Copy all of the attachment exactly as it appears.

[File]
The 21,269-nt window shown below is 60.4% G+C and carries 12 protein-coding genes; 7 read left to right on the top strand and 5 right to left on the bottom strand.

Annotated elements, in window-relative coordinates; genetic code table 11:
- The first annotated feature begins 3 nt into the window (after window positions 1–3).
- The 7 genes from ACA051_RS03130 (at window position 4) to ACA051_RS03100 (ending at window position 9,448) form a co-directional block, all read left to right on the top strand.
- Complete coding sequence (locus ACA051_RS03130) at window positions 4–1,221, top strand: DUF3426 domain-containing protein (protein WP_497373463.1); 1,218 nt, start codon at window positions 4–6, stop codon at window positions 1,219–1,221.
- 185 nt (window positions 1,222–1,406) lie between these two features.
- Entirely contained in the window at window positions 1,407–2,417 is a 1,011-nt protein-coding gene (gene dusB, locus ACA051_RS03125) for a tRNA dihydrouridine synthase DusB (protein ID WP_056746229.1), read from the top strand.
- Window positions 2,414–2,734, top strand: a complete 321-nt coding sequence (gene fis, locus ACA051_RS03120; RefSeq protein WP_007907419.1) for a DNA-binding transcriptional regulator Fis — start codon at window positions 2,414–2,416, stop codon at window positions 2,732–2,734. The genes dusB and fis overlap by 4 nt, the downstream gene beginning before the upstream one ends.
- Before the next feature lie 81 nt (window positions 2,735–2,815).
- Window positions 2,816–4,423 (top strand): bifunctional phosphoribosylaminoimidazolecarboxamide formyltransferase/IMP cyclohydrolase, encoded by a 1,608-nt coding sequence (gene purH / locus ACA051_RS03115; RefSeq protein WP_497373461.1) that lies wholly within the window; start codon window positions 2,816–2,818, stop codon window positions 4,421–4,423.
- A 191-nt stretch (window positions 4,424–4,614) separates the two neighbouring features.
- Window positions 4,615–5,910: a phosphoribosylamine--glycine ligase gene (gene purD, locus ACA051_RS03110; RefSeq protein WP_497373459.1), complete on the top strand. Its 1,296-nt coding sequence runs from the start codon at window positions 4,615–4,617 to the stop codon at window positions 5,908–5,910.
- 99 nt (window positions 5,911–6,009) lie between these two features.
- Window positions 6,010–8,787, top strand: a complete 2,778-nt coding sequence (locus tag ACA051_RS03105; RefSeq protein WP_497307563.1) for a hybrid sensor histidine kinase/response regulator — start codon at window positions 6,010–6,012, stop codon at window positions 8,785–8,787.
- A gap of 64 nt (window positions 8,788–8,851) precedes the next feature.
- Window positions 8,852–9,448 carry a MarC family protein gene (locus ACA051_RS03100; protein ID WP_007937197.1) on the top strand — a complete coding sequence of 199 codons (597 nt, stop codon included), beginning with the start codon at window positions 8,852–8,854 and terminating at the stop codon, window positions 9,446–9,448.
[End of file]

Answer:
The 21,269-nt window shown below is 60.4% G+C and carries 12 protein-coding genes; 7 read left to right on the top strand and 5 right to left on the bottom strand.

Annotated elements, in window-relative coordinates; genetic code table 11:
- The first annotated feature begins 3 nt into the window (after window positions 1–3).
- The 7 genes from ACA051_RS03130 (at window position 4) to ACA051_RS03100 (ending at window position 9,448) form a co-directional block, all read left to right on the top strand.
- Complete coding sequence (locus ACA051_RS03130) at window positions 4–1,221, top strand: DUF3426 domain-containing protein (protein WP_497373463.1); 1,218 nt, start codon at window positions 4–6, stop codon at window positions 1,219–1,221.
- 185 nt (window positions 1,222–1,406) lie between these two features.
- Entirely contained in the window at window positions 1,407–2,417 is a 1,011-nt protein-coding gene (gene dusB, locus ACA051_RS03125) for a tRNA dihydrouridine synthase DusB (protein ID WP_056746229.1), read from the top strand.
- Window positions 2,414–2,734, top strand: a complete 321-nt coding sequence (gene fis, locus ACA051_RS03120; RefSeq protein WP_007907419.1) for a DNA-binding transcriptional regulator Fis — start codon at window positions 2,414–2,416, stop codon at window positions 2,732–2,734. The genes dusB and fis overlap by 4 nt, the downstream gene beginning before the upstream one ends.
- Before the next feature lie 81 nt (window positions 2,735–2,815).
- Window positions 2,816–4,423 (top strand): bifunctional phosphoribosylaminoimidazolecarboxamide formyltransferase/IMP cyclohydrolase, encoded by a 1,608-nt coding sequence (gene purH / locus ACA051_RS03115; RefSeq protein WP_497373461.1) that lies wholly within the window; start codon window positions 2,816–2,818, stop codon window positions 4,421–4,423.
- A 191-nt stretch (window positions 4,424–4,614) separates the two neighbouring features.
- Window positions 4,615–5,910: a phosphoribosylamine--glycine ligase gene (gene purD, locus ACA051_RS03110; RefSeq protein WP_497373459.1), complete on the top strand. Its 1,296-nt coding sequence runs from the start codon at window positions 4,615–4,617 to the stop codon at window positions 5,908–5,910.
- 99 nt (window positions 5,911–6,009) lie between these two features.
- Window positions 6,010–8,787, top strand: a complete 2,778-nt coding sequence (locus tag ACA051_RS03105; RefSeq protein WP_497307563.1) for a hybrid sensor histidine kinase/response regulator — start codon at window positions 6,010–6,012, stop codon at window positions 8,785–8,787.
- A gap of 64 nt (window positions 8,788–8,851) precedes the next feature.
- Window positions 8,852–9,448 carry a MarC family protein gene (locus ACA051_RS03100; protein ID WP_007937197.1) on the top strand — a complete coding sequence of 199 codons (597 nt, stop codon included), beginning with the start codon at window positions 8,852–8,854 and terminating at the stop codon, window positions 9,446–9,448.